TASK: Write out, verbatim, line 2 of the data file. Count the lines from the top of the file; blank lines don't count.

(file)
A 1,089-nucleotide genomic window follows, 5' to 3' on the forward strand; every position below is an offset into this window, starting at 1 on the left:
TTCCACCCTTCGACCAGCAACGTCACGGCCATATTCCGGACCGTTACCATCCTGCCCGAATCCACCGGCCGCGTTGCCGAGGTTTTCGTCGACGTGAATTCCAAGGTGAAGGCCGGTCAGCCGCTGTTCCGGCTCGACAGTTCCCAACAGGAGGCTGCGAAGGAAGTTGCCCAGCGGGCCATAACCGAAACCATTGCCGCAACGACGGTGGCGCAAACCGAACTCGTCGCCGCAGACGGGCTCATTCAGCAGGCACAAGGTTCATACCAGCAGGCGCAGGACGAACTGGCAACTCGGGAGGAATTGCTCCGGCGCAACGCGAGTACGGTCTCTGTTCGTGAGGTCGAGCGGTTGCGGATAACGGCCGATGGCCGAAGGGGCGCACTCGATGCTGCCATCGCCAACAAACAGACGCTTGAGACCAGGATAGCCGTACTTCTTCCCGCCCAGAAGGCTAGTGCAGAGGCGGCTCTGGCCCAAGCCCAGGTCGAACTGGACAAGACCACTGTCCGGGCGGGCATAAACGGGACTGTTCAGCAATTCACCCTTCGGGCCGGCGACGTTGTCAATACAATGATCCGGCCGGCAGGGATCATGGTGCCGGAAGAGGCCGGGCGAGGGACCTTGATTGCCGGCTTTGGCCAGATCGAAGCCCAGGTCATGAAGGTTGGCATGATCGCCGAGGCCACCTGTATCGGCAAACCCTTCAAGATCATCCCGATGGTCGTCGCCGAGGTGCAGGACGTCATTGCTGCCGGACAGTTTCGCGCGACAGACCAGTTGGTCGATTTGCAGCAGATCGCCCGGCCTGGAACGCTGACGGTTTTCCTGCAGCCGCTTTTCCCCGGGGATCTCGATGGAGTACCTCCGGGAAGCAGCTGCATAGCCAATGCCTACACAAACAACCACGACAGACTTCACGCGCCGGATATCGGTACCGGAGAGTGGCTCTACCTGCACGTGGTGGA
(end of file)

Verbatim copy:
TTCCACCCTTCGACCAGCAACGTCACGGCCATATTCCGGACCGTTACCATCCTGCCCGAATCCACCGGCCGCGTTGCCGAGGTTTTCGTCGACGTGAATTCCAAGGTGAAGGCCGGTCAGCCGCTGTTCCGGCTCGACAGTTCCCAACAGGAGGCTGCGAAGGAAGTTGCCCAGCGGGCCATAACCGAAACCATTGCCGCAACGACGGTGGCGCAAACCGAACTCGTCGCCGCAGACGGGCTCATTCAGCAGGCACAAGGTTCATACCAGCAGGCGCAGGACGAACTGGCAACTCGGGAGGAATTGCTCCGGCGCAACGCGAGTACGGTCTCTGTTCGTGAGGTCGAGCGGTTGCGGATAACGGCCGATGGCCGAAGGGGCGCACTCGATGCTGCCATCGCCAACAAACAGACGCTTGAGACCAGGATAGCCGTACTTCTTCCCGCCCAGAAGGCTAGTGCAGAGGCGGCTCTGGCCCAAGCCCAGGTCGAACTGGACAAGACCACTGTCCGGGCGGGCATAAACGGGACTGTTCAGCAATTCACCCTTCGGGCCGGCGACGTTGTCAATACAATGATCCGGCCGGCAGGGATCATGGTGCCGGAAGAGGCCGGGCGAGGGACCTTGATTGCCGGCTTTGGCCAGATCGAAGCCCAGGTCATGAAGGTTGGCATGATCGCCGAGGCCACCTGTATCGGCAAACCCTTCAAGATCATCCCGATGGTCGTCGCCGAGGTGCAGGACGTCATTGCTGCCGGACAGTTTCGCGCGACAGACCAGTTGGTCGATTTGCAGCAGATCGCCCGGCCTGGAACGCTGACGGTTTTCCTGCAGCCGCTTTTCCCCGGGGATCTCGATGGAGTACCTCCGGGAAGCAGCTGCATAGCCAATGCCTACACAAACAACCACGACAGACTTCACGCGCCGGATATCGGTACCGGAGAGTGGCTCTACCTGCACGTGGTGGA